Men in Black: International Movie Review
I had my reservations already about Men in Black 4 way back when it was first announced that neither Will Smith nor Tommy Lee Jones would return to their roles as Agents J and K respectively. But, when Chris Hemsworth and Tessa Thompson signed on as the new leads, my hopes rose quite a bit. Considering their chemistry in Thor: Ragnarok, it seemed like they were already the perfect team-up. That's the problem with perfection. It can't be repeated and keep the same level of amazement. The next attempt will always be slightly lesser than the first round. What chemistry Chris and Tessa had in Ragnarok still existed in MIB International, however, writers Matt Holloway and Art Marcum didn't quite hit the mark that we all hoped they would.
The film follows Molly, a young woman who witnessed a Men in Black incident as a young girl. She spent the next 20 years of her life trying to track them down. When she finally does, Agent O recruits Molly as the newest member of the secret agency. Her first assignment: report to the London headquarters and work with Agent H as protective detail for the alien Vungus. After things go sideways, H and M discover the possibility of a mole inside MIB.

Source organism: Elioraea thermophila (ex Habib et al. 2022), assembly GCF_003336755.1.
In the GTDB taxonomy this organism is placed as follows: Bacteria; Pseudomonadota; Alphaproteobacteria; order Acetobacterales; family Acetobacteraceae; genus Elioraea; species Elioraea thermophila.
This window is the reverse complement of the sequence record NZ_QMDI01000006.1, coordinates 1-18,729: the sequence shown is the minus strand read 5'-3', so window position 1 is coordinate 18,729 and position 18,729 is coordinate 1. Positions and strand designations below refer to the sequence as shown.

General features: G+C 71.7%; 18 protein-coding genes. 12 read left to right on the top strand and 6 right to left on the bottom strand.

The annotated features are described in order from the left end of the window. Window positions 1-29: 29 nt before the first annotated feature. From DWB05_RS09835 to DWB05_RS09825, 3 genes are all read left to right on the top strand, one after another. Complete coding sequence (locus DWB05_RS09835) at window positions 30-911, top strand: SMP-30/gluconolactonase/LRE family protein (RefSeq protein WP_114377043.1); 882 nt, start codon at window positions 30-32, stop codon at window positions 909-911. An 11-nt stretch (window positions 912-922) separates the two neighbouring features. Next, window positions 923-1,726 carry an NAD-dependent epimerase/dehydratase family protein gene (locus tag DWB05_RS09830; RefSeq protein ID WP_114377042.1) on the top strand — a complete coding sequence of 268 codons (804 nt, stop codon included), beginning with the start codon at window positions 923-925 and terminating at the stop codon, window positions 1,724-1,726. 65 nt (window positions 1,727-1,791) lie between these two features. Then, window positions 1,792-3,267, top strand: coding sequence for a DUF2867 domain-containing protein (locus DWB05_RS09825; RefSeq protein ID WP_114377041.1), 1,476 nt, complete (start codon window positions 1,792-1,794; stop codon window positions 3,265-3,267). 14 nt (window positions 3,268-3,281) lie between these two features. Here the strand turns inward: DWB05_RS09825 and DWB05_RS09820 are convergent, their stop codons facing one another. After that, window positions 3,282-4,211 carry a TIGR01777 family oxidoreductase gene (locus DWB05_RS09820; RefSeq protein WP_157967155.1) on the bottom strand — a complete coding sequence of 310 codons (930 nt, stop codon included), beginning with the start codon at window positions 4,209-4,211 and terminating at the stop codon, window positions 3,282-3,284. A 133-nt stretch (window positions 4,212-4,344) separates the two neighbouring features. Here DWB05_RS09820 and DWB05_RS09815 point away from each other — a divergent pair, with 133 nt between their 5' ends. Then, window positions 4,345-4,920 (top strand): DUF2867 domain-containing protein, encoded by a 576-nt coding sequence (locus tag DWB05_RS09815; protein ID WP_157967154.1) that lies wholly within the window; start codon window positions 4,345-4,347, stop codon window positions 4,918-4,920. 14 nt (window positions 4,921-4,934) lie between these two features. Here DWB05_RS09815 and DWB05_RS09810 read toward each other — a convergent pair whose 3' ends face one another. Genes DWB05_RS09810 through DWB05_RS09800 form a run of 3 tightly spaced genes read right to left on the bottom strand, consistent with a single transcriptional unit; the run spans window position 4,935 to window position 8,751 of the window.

The phrase "at least you tried" comes to mind. Men in Black: International had the action and the aliens, but it also lost a lot of the heart and humor that made the series so popular. Will Smith's natural charisma and form of humor could not be beaten by Hemsworth's charm and general 'dumb-blonde' approach. The thing that made the first film work so well was that no one could imagine the outgoing Smith matched with the tough-as-nails Jones. Their strained partnership is what made the film work. That's where International fails. Hemsworth and Thompson are already a great match. There's no mystery or rarity with them.
The story was good and, after taking a while to get its footing, it flowed pretty well. The humor felt forced most of the time with only a handful of actual laughs, which was probably the most disappointing factor of all.
In conclusion, the film really rode the fence between good and not-so-good, never hitting the great mark or falling to the bad mark. It's perfectly average, perhaps slightly higher, but I don't foresee a part 5 coming out anytime soon. I give the film a 2.5 out of 4.
© 2019 Nathan Jasper